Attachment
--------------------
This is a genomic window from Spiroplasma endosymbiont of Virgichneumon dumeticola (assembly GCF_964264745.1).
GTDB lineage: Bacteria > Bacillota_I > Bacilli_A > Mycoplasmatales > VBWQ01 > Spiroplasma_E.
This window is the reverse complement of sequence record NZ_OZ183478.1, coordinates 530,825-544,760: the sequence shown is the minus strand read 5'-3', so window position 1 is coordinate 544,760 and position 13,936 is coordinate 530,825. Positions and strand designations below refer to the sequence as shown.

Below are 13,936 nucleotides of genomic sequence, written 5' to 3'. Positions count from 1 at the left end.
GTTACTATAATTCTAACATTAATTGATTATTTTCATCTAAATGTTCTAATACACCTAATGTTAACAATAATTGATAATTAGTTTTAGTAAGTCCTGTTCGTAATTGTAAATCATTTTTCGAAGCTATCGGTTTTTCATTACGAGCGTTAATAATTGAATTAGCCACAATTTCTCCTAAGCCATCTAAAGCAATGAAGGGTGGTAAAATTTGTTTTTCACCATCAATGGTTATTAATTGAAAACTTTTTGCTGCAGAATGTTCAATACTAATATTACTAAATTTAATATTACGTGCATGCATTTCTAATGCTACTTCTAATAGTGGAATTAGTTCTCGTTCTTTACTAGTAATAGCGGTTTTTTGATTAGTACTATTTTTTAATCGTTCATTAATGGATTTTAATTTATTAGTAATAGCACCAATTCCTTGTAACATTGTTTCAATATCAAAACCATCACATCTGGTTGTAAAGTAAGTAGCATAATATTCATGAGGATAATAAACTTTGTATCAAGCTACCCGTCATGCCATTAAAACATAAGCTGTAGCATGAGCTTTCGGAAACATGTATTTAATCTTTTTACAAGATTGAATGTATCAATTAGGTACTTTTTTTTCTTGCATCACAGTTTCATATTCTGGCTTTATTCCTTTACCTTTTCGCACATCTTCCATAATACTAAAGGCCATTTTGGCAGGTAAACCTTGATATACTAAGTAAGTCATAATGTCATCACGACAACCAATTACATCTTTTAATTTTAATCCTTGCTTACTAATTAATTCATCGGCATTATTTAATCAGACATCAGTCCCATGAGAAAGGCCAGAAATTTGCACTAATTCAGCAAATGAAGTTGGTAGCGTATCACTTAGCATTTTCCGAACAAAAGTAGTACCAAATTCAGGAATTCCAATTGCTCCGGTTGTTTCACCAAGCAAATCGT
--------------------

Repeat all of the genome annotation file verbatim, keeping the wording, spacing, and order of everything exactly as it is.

This is a genomic window from Spiroplasma endosymbiont of Virgichneumon dumeticola (assembly GCF_964264745.1).
GTDB lineage: Bacteria > Bacillota_I > Bacilli_A > Mycoplasmatales > VBWQ01 > Spiroplasma_E.
This window is the reverse complement of sequence record NZ_OZ183478.1, coordinates 530,825-544,760: the sequence shown is the minus strand read 5'-3', so window position 1 is coordinate 544,760 and position 13,936 is coordinate 530,825. Positions and strand designations below refer to the sequence as shown.

Below are 13,936 nucleotides of genomic sequence, written 5' to 3'. Positions count from 1 at the left end.
GTTACTATAATTCTAACATTAATTGATTATTTTCATCTAAATGTTCTAATACACCTAATGTTAACAATAATTGATAATTAGTTTTAGTAAGTCCTGTTCGTAATTGTAAATCATTTTTCGAAGCTATCGGTTTTTCATTACGAGCGTTAATAATTGAATTAGCCACAATTTCTCCTAAGCCATCTAAAGCAATGAAGGGTGGTAAAATTTGTTTTTCACCATCAATGGTTATTAATTGAAAACTTTTTGCTGCAGAATGTTCAATACTAATATTACTAAATTTAATATTACGTGCATGCATTTCTAATGCTACTTCTAATAGTGGAATTAGTTCTCGTTCTTTACTAGTAATAGCGGTTTTTTGATTAGTACTATTTTTTAATCGTTCATTAATGGATTTTAATTTATTAGTAATAGCACCAATTCCTTGTAACATTGTTTCAATATCAAAACCATCACATCTGGTTGTAAAGTAAGTAGCATAATATTCATGAGGATAATAAACTTTGTATCAAGCTACCCGTCATGCCATTAAAACATAAGCTGTAGCATGAGCTTTCGGAAACATGTATTTAATCTTTTTACAAGATTGAATGTATCAATTAGGTACTTTTTTTTCTTGCATCACAGTTTCATATTCTGGCTTTATTCCTTTACCTTTTCGCACATCTTCCATAATACTAAAGGCCATTTTGGCAGGTAAACCTTGATATACTAAGTAAGTCATAATGTCATCACGACAACCAATTACATCTTTTAATTTTAATCCTTGCTTACTAATTAATTCATCGGCATTATTTAATCAGACATCAGTCCCATGAGAAAGGCCAGAAATTTGCACTAATTCAGCAAATGAAGTTGGTAGCGTATCACTTAGCATTTTCCGAACAAAAGTAGTACCAAATTCAGGAATTCCAATTGCTCCGGTTGTTTCACCAAGCAAATCGT